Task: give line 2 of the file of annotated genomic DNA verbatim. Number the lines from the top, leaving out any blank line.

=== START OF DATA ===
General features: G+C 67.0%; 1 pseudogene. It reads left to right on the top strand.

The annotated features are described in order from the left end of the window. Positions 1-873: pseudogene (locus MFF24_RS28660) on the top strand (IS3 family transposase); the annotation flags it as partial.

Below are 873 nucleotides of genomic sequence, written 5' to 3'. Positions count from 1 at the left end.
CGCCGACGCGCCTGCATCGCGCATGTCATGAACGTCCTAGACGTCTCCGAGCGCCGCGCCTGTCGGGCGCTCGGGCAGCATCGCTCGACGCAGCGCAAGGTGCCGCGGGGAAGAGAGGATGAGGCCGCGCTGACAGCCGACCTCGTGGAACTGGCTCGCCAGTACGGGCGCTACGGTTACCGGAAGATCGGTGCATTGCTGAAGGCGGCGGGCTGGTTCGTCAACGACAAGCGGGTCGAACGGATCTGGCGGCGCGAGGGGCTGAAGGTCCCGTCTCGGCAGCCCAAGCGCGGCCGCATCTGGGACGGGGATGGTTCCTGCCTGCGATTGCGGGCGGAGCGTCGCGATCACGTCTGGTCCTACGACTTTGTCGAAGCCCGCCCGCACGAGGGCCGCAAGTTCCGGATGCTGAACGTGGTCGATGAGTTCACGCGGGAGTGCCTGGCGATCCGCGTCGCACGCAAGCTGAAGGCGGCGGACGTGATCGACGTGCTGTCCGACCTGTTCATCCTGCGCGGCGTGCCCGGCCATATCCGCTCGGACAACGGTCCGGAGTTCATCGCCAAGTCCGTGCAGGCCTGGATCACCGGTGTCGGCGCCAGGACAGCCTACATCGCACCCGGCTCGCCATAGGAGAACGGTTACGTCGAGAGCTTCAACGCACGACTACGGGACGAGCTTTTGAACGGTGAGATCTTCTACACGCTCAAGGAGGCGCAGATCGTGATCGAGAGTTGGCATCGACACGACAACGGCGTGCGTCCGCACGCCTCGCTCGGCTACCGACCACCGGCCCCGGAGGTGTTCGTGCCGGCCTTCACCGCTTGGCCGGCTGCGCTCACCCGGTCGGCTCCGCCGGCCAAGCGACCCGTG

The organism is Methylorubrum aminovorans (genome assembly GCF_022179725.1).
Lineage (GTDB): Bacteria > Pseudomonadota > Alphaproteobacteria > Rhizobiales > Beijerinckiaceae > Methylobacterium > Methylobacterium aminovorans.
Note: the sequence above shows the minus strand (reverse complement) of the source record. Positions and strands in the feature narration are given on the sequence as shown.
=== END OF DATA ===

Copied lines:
The annotated features are described in order from the left end of the window. Positions 1-873: pseudogene (locus MFF24_RS28660) on the top strand (IS3 family transposase); the annotation flags it as partial.